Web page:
All change creates both challenges and opportunities.
All life is change: being born, growing, learning, maturing, dying, evolving.
Society is continually transforming: moving from the past to the future, building on our human history, creating new and unique manifestations of humanity.
Our world is morphing: the turning of the seasons, the movement of the continents, shifts in climate and flora and fauna, both natural and anthropogenic.
In order to gain more clarity for myself on what is important to me, I have created a draft Thought Landscape of primary topics, arranged across four related themes: Thinking, Technology, Business, and Humanity. This will be useful for me in filtering information and guiding the frameworks I develop on these topics.
For decades one of the most reliable possible predictions has been that official forecasts for renewable energy would underestimate the actual pace of cost reductions and installations.
The chart on the left shows the actual growth in photovoltaic (PV) solar installations in black, compared to the annually updated forecasts from the World Energy Agency in color. Linear thinking prevails, while exponential factors are at play.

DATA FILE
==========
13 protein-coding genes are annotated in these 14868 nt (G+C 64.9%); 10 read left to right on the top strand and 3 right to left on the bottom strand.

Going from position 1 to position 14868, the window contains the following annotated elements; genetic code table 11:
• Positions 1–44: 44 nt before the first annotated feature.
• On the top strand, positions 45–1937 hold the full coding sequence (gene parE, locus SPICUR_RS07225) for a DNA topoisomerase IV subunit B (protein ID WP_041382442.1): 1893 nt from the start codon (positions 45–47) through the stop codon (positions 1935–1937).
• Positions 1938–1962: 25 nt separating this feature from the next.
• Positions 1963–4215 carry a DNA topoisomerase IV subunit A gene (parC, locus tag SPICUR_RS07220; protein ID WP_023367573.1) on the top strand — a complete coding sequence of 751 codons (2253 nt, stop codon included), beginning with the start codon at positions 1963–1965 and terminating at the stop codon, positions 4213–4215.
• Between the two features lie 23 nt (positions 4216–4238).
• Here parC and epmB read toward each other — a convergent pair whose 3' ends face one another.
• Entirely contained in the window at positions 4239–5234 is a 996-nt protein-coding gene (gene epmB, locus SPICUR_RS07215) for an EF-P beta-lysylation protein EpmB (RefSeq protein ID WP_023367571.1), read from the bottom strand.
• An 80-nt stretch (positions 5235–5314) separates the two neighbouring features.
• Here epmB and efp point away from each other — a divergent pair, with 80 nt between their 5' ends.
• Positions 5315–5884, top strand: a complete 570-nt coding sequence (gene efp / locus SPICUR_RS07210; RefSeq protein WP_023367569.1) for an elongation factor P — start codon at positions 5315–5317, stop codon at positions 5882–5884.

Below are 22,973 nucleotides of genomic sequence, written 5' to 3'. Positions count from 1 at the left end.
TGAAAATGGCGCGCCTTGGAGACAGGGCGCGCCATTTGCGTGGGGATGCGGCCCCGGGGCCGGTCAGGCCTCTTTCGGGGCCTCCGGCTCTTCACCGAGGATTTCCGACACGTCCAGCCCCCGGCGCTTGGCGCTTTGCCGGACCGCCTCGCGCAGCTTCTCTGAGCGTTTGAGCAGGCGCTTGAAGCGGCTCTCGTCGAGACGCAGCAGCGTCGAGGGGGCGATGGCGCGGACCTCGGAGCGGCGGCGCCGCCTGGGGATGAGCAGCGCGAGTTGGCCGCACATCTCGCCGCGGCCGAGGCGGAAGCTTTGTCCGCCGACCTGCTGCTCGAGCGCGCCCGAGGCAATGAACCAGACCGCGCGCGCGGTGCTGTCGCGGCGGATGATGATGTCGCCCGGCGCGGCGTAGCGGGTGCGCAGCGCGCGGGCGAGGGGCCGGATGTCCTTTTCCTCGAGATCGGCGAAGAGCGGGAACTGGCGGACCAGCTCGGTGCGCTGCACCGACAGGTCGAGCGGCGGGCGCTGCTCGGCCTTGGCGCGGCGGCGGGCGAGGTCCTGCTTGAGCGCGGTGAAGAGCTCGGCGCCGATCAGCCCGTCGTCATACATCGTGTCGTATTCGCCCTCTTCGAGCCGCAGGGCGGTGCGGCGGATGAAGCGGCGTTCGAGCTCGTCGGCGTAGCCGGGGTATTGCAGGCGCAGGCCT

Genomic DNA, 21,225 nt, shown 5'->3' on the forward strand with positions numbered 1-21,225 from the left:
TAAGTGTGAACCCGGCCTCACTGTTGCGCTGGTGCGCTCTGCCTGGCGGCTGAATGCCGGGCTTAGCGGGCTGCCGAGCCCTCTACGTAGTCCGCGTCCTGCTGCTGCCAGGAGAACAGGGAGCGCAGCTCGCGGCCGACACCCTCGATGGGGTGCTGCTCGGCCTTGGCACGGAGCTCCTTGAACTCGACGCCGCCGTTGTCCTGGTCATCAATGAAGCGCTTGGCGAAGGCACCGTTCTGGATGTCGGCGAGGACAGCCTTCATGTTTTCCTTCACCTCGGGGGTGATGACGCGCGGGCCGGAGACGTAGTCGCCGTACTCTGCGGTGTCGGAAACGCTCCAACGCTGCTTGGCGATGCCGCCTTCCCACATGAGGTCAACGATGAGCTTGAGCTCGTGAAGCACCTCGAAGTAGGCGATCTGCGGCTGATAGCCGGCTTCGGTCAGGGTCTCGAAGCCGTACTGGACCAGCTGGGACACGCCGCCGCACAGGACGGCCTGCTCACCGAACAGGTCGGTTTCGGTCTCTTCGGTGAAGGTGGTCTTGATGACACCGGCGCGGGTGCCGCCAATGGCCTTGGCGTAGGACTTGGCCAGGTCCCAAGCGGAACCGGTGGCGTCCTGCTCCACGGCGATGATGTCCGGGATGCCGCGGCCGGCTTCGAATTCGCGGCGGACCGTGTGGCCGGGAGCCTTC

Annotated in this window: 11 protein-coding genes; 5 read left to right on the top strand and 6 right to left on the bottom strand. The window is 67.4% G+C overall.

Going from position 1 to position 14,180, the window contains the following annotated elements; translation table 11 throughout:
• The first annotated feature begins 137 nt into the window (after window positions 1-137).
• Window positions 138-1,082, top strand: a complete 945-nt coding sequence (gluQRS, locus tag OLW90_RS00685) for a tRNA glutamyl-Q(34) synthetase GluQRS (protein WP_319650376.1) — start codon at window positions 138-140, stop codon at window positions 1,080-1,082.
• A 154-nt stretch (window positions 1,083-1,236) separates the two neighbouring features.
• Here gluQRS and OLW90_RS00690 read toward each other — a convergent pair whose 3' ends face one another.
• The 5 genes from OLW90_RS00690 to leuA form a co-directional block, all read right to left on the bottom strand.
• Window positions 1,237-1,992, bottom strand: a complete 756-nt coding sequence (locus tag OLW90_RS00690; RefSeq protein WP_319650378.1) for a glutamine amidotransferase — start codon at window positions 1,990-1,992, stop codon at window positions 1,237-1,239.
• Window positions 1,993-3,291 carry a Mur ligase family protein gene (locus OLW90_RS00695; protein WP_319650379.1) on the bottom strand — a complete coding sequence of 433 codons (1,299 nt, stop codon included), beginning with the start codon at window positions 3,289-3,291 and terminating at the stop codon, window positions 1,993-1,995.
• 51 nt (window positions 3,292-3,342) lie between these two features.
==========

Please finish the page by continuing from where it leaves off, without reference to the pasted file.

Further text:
An insightful new report from the Oxford Martin School’s Institute for New Economic Thinking Empirically grounded technology forecasts and the energy transition takes a more realistic and empirical perspective on the likely trajectory for costs and uptake of renewable energy. The report concludes that:
We’ve come a long way this year. Currently over 50% of Americans, close to 60% of Western Europeans, and 24% of the global population have been fully vaccinated against COVID. Every day around one in 200 people in the world receives a vaccination.
Of course this does not portend the end of COVID. This is underlined by recent data from Israel, where there are around 8000 cases daily, despite 78% of the population being double vaccinated.
Pandemic (from pan meaning ‘all’) is used to describe an epidemic that has spread across nations and sometimes the world. Endemic refers to diseases that may be widespread, but with relatively consistent numbers over extended periods.
The US National Intelligence Council has been using scenario methdologies to look into the future since the 1990s.
Today they released the 7th edition of their Global Trends report, examining the risks and challenges of the next 20 years.
Below I have selected some visual highlights from the 156 page report that distill some of key insights.
The end of each year is always a good time to distil predictions for what is coming. 2020 has been an absolutely pivotal year, it is a critical time for us to actively make sense of our path forward.
In the slides below I have laid out 9 themes that I believe will be at the center of our world in 2021 and beyond.
One of the deepest questions we can ask is:
Are humans fundamentally good or bad?
Of course the answer is neither and both.
Yet day by day how we feel about this question fluctuates with our moods and what we observe in the world.